Henry Wilson Jr., is trying to stave off a challenge to his seat from Mike Wells Jr., the son of county property appraiser Mike Wells Sr. The open primary Aug. 26 will let anyone choose between the two, regardless of the voter’s political affiliation.
In a candidate forum last week in Dade City, Wilson tried to distance himself from Wells by telling the audience he wasn’t collecting money from developers and real estate agents.
“The first time around (in 2010) they didn’t support me, and the second time around (in 2014) they still didn’t support me,” Wilson said. “Those builders and developers are not Pasco County residents. I need to be business-friendly with them. But my support, I want it to come from our residents here.”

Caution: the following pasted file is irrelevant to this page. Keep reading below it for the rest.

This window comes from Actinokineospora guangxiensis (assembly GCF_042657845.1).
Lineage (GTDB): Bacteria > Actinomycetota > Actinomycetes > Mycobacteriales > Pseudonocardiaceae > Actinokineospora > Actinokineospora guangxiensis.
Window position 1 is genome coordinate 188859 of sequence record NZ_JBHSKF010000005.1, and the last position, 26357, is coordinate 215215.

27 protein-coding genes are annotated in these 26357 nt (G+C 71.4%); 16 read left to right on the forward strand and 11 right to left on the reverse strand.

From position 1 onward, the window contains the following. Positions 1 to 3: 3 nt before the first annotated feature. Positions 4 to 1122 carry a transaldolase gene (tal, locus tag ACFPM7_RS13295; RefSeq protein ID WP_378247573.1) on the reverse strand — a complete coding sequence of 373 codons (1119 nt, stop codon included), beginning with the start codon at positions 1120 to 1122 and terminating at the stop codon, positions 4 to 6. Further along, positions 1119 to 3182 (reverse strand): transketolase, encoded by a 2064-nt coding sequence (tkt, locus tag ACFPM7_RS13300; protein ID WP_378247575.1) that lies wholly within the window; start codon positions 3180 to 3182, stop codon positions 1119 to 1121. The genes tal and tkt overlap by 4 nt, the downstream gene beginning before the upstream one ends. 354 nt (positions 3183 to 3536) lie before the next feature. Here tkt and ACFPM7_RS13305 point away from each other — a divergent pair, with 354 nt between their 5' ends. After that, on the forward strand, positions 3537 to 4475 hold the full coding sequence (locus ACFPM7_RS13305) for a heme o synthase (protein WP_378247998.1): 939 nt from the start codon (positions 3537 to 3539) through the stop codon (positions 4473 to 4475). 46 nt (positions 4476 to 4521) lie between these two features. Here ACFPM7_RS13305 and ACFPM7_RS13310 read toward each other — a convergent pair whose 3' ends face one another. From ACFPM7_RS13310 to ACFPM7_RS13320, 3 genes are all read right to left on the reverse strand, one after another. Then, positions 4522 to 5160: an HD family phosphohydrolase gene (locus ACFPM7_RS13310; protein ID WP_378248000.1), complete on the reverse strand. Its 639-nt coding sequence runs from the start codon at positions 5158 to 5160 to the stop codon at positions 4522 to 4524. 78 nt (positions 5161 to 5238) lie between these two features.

Except Wilson is getting support from the developer community. More than $10,000 of his donations, or just under 30 percent, come from that group. That percentage is close behind both Wells and Moore, who each have had about a third of their campaign funded by those in the developer community.
When presented that statistic, Wilson clarified his earlier statement, focusing instead on where geographically the money came from.
“I have some local people, some local developers, who gave to me,” he said. “But the national firms, the national companies, they’re the ones who aren’t giving.”
But of the developers who have contributed to Wilson, less than 15 percent listed addresses from Pasco County, according to an analysis of campaign finance records.
These developers are small businesses that can’t be ignored, Moore said, in an email.